June is national cancer survivorship month, and it is a celebration of the advances that we have achieved over the past century against this group of diseases collectively known as cancer. More people are living with a cancer diagnosis each year, and they number in the tens of millions in the United States and worldwide. While most of our cancer treatment focuses on what happens before and during the therapy process, those who have completed cancer therapies have to deal with what happens after. The phase of cancer care management that is often lacking.
One issue with regard to cancer survivorship is coordination of care between oncologists and primary care physicians. Given the rise in number of cancer survivors, it is increasingly beyond the capacity of cancer specialist to care for them. Therefore after several years of remission, care of cancer survivors are often being relinquished back to their primary care doctors. However, primary care providers often do not possess a complete understanding of their patients’ cancer treatment or the consequences and long term monitoring needs that cancer therapies entail.
One mandate from the Institute of Medicine is for improvement of the coordination of care between cancer specialists and primary care providers. A key recommendation is for the creation of a “survivorship care plan” (SCP). SCPs include a summary of the cancer treatments one received along with follow-up care plans that would facilitate the transition of care and which will guide management and self-care for cancer survivors. SCPs should be disseminated to both patients and their primary care physicians.
Other frequent issues that cancer survivors have to contend with is that of secondary cancers. Both chemotherapy and radiation therapy can affect normal tissues by causing DNA mismatch and transcription abnormalities in cellular replication. While the majority of these abnormalities can be detected and eliminated by immune surveillance, a small number of them can lead to mutations that ultimately develop secondary cancers. Therefore, cancer survivors need to work with their physicians to undergo routine cancer screening tests as recommended.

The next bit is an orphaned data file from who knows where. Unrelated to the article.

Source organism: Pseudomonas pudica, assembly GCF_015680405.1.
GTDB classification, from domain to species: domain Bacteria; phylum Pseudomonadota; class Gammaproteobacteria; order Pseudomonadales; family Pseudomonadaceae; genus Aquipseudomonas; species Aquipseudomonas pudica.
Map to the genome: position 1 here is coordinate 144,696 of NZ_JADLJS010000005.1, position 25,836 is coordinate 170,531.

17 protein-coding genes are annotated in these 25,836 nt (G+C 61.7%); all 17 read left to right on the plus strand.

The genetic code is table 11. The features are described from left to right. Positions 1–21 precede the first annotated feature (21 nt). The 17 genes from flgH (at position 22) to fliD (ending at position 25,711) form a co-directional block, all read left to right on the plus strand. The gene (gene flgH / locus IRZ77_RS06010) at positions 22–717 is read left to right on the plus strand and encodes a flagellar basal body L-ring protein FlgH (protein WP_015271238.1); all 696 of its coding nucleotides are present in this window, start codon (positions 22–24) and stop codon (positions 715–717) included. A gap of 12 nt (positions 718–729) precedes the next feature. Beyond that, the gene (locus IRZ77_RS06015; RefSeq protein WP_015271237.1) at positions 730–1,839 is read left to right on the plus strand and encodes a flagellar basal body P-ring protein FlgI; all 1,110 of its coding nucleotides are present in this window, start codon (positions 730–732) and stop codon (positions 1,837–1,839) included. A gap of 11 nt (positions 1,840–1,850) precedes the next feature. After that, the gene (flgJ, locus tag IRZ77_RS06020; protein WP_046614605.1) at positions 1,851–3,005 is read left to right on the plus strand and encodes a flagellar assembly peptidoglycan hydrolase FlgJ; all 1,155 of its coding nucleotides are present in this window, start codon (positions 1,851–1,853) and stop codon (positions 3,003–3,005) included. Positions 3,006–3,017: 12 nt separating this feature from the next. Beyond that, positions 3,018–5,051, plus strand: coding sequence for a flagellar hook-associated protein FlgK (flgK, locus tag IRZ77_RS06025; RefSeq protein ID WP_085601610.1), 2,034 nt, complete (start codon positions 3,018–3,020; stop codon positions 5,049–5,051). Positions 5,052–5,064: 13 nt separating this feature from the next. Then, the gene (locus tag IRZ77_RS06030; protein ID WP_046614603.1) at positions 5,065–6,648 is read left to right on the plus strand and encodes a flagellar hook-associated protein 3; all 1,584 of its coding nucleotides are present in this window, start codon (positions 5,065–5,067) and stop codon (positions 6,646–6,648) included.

A much less recognized long-term problem is that of metabolic syndrome. Metabolic syndrome is a set of factors that increase risks of cardiovascular diseases. Studies have shown that patients who have undergone chemotherapy have at least doubling of metabolic syndrome. Individuals who already have medical problems (diabetes, obesity) or who have a family history of heart disease are probably at even higher risks. It is therefore important to emphasize lifestyle modifications including dieting and exercise to help reduce development of cardiovascular problems as a part of the survivorship care plan.
As cancer treatments improve and we have increasing numbers of patients who survive their disease, patients along with their physicians should remain mindful that the treatments themselves may have long term consequences that should not be lightly forgotten. Cancer care should continue beyond mere surveillance for cancer recurrence, and only with judicious management of the patient’s mental and physical well being will we truly be able to help patients past the shadow cast by a cancer diagnosis.
Dr. Kang is a board certified Medical Oncologist and Hematologist with Epic Care, a group of experts in the diagnosis and comprehensive treatment of cancer and blood disorders. www.epic-care.com